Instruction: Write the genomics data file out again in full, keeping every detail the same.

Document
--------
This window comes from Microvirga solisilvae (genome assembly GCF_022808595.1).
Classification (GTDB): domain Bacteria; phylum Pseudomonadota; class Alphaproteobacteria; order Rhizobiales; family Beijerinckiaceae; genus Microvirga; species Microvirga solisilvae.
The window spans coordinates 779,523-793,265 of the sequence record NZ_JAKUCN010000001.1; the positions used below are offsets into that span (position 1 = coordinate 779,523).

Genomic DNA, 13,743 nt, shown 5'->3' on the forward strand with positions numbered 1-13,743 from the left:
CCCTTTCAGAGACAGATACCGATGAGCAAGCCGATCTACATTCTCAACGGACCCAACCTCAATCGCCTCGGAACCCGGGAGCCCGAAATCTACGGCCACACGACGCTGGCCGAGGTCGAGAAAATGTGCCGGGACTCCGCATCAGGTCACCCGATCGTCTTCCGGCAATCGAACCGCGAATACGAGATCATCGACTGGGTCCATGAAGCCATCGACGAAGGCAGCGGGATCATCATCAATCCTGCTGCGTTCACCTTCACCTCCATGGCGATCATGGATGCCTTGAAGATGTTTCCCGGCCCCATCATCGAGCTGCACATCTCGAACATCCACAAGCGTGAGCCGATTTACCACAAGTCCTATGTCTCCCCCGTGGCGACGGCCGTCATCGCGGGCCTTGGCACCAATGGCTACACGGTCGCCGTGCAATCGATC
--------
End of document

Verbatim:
This window comes from Microvirga solisilvae (genome assembly GCF_022808595.1).
Classification (GTDB): domain Bacteria; phylum Pseudomonadota; class Alphaproteobacteria; order Rhizobiales; family Beijerinckiaceae; genus Microvirga; species Microvirga solisilvae.
The window spans coordinates 779,523-793,265 of the sequence record NZ_JAKUCN010000001.1; the positions used below are offsets into that span (position 1 = coordinate 779,523).

Genomic DNA, 13,743 nt, shown 5'->3' on the forward strand with positions numbered 1-13,743 from the left:
CCCTTTCAGAGACAGATACCGATGAGCAAGCCGATCTACATTCTCAACGGACCCAACCTCAATCGCCTCGGAACCCGGGAGCCCGAAATCTACGGCCACACGACGCTGGCCGAGGTCGAGAAAATGTGCCGGGACTCCGCATCAGGTCACCCGATCGTCTTCCGGCAATCGAACCGCGAATACGAGATCATCGACTGGGTCCATGAAGCCATCGACGAAGGCAGCGGGATCATCATCAATCCTGCTGCGTTCACCTTCACCTCCATGGCGATCATGGATGCCTTGAAGATGTTTCCCGGCCCCATCATCGAGCTGCACATCTCGAACATCCACAAGCGTGAGCCGATTTACCACAAGTCCTATGTCTCCCCCGTGGCGACGGCCGTCATCGCGGGCCTTGGCACCAATGGCTACACGGTCGCCGTGCAATCGATC